Cognex's Checker is said to be the first and only vision sensor in the world that uses patterns to detect parts and provides output pulses that are synchronized with part position. During operation, it continually watches for trained patterns to appear. After detecting a part, it evaluates the object multiple times from different perspectives, thus offering the possibility of more reliable timing results than with photoelectric sensors. It also reportedly detects features that photoelectric sensors can't, offers fewer false "accepts," offers fewer false rejects, and calls for less tweaking. Cognex says it can be used to check for the presence of O-rings, to verify presence of date/lot codes, to examine package assemblies, look for paint dots, analyze threads on automotive parts, and serve in dozens of other applications. For more information, go to http:// rbi.ims.ca/4922-507.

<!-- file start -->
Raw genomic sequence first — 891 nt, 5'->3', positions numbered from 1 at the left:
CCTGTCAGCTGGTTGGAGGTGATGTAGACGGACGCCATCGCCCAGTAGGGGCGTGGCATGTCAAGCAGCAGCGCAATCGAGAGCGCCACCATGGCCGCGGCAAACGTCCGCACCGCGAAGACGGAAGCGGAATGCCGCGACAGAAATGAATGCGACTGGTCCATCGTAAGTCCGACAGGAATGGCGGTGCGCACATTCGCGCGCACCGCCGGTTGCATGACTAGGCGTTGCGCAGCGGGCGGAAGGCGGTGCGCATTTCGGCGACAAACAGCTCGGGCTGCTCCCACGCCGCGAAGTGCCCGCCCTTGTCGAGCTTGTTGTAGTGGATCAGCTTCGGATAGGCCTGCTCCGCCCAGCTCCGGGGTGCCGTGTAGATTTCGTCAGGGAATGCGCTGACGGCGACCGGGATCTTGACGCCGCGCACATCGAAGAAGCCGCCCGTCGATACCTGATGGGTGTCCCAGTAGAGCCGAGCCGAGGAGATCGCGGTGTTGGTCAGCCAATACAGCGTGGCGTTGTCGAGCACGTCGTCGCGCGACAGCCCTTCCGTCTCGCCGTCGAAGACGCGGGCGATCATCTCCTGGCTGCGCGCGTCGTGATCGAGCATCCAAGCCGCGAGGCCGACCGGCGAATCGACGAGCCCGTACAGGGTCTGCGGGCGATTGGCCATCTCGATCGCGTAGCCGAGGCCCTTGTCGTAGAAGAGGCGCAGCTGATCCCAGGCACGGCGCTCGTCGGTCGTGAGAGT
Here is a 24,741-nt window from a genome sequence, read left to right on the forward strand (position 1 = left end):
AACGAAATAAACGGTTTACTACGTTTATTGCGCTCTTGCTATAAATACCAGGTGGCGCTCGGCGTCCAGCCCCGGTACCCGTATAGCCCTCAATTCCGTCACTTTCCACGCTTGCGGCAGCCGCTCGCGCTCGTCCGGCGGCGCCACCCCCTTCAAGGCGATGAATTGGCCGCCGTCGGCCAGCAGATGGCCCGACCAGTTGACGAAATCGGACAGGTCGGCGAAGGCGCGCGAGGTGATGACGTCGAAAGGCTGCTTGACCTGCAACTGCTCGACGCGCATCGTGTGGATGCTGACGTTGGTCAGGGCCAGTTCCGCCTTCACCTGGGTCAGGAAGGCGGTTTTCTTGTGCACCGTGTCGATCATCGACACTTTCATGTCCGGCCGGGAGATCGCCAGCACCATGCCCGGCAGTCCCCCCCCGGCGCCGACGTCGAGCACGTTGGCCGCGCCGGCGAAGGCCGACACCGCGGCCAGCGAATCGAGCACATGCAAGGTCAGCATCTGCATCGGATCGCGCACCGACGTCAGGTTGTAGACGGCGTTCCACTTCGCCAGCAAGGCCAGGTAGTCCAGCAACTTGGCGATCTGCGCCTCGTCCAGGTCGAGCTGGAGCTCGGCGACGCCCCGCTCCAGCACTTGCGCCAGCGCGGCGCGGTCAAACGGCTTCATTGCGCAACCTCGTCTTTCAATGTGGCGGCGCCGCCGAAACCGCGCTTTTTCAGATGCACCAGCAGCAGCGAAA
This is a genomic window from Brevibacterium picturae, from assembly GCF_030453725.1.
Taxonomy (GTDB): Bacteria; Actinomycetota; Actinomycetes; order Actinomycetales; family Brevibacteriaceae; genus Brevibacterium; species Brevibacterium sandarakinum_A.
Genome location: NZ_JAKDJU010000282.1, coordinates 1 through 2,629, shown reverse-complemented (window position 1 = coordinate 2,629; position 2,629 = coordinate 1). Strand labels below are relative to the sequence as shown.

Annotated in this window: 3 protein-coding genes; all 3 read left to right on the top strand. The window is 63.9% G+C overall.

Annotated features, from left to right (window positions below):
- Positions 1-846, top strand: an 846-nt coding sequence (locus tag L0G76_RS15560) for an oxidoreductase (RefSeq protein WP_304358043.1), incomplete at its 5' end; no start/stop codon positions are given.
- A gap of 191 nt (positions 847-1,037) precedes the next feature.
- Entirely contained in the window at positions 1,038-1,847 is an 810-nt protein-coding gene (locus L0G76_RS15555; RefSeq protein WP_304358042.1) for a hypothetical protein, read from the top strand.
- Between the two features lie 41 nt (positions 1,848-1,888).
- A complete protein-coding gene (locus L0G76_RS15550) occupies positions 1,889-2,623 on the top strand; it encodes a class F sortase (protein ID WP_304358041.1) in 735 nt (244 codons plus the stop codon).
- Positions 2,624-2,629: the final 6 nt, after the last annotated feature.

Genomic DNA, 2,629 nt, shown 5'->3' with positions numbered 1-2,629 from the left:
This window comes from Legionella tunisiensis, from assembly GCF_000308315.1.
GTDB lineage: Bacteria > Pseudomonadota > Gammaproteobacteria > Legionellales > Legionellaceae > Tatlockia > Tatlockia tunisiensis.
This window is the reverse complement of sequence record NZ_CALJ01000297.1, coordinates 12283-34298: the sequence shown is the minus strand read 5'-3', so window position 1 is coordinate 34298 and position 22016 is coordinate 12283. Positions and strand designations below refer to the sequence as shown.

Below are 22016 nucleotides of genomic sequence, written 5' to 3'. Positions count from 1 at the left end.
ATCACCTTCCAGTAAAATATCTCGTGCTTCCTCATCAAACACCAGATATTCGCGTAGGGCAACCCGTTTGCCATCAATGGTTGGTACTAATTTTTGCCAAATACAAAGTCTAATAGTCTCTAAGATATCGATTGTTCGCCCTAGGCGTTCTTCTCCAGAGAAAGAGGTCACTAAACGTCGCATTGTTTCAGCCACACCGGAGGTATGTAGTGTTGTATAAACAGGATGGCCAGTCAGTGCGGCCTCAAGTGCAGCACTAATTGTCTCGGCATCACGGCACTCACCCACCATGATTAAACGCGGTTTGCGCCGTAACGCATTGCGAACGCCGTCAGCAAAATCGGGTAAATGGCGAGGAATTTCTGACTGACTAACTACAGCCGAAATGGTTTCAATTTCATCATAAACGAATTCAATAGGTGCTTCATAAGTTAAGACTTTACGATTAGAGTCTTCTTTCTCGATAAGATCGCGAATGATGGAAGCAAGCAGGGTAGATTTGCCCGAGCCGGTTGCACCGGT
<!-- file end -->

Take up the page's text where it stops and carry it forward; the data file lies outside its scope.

The promise of the Internet of Things (IoT) is that devices, gadgets, and appliances we use every day will be able to communicate with one another. This potential is not limited to household items or smartphones, but also things we find in our yard and garden, as evidenced by a recent challenge from the element14 design community.
If you didn't realize that PowerPoint presentations are inherently hilarious, you have to see Don McMillan take one apart. McMillan -- aka the Technically Funny Comic -- worked for 10 years as an engineer before he switched to stand-up comedy.
Focus on Fundamentals consists of 45-minute on-line classes that cover a host of technologies. You learn without leaving the comfort of your desk. All classes are taught by subject-matter experts and all are archived. So if you can't attend live, attend at your convenience.